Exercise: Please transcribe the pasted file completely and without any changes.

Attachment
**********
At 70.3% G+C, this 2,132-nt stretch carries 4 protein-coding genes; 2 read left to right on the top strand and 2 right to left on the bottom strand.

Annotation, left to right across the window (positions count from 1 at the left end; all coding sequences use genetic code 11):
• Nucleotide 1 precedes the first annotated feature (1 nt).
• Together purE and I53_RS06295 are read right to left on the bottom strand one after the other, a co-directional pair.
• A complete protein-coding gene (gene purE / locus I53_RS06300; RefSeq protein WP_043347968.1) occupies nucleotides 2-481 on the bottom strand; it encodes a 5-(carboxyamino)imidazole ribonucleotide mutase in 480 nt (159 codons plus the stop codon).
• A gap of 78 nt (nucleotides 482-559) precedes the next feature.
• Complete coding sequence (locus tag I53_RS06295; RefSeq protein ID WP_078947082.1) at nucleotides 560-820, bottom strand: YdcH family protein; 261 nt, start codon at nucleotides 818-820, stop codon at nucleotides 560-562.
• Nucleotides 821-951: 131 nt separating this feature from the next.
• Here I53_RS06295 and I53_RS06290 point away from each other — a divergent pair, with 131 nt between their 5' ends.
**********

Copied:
At 70.3% G+C, this 2,132-nt stretch carries 4 protein-coding genes; 2 read left to right on the top strand and 2 right to left on the bottom strand.

Annotation, left to right across the window (positions count from 1 at the left end; all coding sequences use genetic code 11):
• Nucleotide 1 precedes the first annotated feature (1 nt).
• Together purE and I53_RS06295 are read right to left on the bottom strand one after the other, a co-directional pair.
• A complete protein-coding gene (gene purE / locus I53_RS06300; RefSeq protein WP_043347968.1) occupies nucleotides 2-481 on the bottom strand; it encodes a 5-(carboxyamino)imidazole ribonucleotide mutase in 480 nt (159 codons plus the stop codon).
• A gap of 78 nt (nucleotides 482-559) precedes the next feature.
• Complete coding sequence (locus tag I53_RS06295; RefSeq protein ID WP_078947082.1) at nucleotides 560-820, bottom strand: YdcH family protein; 261 nt, start codon at nucleotides 818-820, stop codon at nucleotides 560-562.
• Nucleotides 821-951: 131 nt separating this feature from the next.
• Here I53_RS06295 and I53_RS06290 point away from each other — a divergent pair, with 131 nt between their 5' ends.